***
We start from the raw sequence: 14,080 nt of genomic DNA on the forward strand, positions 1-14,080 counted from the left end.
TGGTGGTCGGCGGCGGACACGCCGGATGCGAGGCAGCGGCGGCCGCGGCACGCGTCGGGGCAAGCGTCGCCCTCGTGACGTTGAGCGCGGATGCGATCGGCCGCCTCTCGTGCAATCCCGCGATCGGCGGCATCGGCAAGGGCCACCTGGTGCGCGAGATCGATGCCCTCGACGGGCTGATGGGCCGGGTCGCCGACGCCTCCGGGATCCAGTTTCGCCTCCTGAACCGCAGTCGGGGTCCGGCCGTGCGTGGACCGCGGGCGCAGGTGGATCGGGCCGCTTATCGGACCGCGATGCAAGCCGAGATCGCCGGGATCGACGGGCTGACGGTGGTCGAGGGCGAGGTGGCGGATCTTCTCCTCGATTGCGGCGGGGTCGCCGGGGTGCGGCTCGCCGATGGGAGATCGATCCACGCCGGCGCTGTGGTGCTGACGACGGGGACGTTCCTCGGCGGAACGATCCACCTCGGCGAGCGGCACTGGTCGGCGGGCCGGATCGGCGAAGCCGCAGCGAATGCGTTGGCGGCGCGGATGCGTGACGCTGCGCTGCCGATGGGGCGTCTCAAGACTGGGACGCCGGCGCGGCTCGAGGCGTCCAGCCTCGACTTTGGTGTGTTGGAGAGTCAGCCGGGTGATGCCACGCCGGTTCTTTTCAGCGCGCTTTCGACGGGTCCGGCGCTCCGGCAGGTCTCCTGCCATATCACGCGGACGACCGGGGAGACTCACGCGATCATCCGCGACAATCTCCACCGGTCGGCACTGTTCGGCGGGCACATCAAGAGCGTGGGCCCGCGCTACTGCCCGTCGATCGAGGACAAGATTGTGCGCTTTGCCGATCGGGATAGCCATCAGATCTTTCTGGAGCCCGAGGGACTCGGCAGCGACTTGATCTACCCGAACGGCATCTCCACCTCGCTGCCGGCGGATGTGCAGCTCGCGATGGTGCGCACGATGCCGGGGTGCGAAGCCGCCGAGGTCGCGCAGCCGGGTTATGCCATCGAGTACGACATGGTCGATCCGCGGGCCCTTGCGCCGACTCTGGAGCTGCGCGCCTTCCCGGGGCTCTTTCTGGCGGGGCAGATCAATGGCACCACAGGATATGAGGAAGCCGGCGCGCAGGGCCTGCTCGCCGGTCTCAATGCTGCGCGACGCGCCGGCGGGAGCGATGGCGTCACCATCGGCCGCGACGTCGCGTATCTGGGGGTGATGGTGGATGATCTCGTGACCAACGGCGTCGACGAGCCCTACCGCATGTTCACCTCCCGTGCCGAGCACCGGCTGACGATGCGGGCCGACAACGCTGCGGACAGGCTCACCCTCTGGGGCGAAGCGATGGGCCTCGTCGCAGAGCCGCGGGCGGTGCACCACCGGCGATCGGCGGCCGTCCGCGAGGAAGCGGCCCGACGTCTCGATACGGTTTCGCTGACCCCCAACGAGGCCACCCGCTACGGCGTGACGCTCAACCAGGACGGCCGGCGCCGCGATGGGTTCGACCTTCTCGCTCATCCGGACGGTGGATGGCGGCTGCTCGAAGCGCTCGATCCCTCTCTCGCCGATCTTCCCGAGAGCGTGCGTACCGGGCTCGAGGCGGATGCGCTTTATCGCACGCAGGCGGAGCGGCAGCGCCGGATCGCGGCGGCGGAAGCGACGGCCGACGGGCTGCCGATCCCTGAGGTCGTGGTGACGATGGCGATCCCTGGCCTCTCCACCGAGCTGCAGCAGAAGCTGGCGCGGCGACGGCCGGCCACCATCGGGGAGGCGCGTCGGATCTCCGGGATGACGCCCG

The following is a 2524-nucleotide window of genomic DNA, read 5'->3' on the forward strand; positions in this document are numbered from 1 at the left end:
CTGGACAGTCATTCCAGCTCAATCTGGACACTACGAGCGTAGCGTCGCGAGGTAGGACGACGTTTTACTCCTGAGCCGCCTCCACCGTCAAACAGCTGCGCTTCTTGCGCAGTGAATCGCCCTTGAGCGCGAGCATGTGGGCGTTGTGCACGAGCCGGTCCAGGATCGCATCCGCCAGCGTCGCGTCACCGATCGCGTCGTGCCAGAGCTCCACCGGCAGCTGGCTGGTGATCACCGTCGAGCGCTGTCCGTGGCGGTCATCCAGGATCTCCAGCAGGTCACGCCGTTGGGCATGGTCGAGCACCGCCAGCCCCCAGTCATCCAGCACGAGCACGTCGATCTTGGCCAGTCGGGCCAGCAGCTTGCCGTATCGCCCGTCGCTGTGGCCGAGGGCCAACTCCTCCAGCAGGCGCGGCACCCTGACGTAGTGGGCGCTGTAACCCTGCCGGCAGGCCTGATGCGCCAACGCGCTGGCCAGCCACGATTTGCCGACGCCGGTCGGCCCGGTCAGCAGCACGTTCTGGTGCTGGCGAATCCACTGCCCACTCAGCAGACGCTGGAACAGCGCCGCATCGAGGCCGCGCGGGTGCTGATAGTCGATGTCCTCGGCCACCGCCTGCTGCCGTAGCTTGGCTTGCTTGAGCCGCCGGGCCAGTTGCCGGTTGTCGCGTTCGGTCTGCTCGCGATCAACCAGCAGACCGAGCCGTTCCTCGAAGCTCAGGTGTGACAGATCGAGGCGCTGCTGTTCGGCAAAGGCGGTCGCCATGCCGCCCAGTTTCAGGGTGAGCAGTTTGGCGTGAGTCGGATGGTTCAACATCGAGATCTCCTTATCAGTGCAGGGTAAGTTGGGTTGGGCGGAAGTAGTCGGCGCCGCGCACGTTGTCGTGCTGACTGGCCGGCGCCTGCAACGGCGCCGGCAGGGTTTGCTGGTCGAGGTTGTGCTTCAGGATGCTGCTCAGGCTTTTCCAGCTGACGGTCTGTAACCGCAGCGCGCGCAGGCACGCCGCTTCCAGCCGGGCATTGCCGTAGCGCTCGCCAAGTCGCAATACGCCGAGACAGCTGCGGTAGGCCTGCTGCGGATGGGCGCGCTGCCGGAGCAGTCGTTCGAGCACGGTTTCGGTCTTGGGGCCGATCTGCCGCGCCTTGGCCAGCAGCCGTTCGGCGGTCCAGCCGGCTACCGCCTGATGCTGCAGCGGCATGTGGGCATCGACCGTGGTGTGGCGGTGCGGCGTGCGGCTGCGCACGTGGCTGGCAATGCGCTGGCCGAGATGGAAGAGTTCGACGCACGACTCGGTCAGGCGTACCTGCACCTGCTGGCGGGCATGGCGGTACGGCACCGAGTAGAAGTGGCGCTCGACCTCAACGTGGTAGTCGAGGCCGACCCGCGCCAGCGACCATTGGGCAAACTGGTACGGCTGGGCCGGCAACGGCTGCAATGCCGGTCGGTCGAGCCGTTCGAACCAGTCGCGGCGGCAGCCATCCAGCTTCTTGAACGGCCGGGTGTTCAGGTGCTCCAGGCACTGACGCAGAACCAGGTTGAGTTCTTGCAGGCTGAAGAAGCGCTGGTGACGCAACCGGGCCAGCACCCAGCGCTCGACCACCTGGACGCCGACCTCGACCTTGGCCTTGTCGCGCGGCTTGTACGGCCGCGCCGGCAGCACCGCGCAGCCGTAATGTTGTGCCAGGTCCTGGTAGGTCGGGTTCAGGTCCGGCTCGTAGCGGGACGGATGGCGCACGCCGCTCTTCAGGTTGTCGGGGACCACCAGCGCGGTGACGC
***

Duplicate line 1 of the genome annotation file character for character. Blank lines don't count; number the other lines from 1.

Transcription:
We start from the raw sequence: 14,080 nt of genomic DNA on the forward strand, positions 1-14,080 counted from the left end.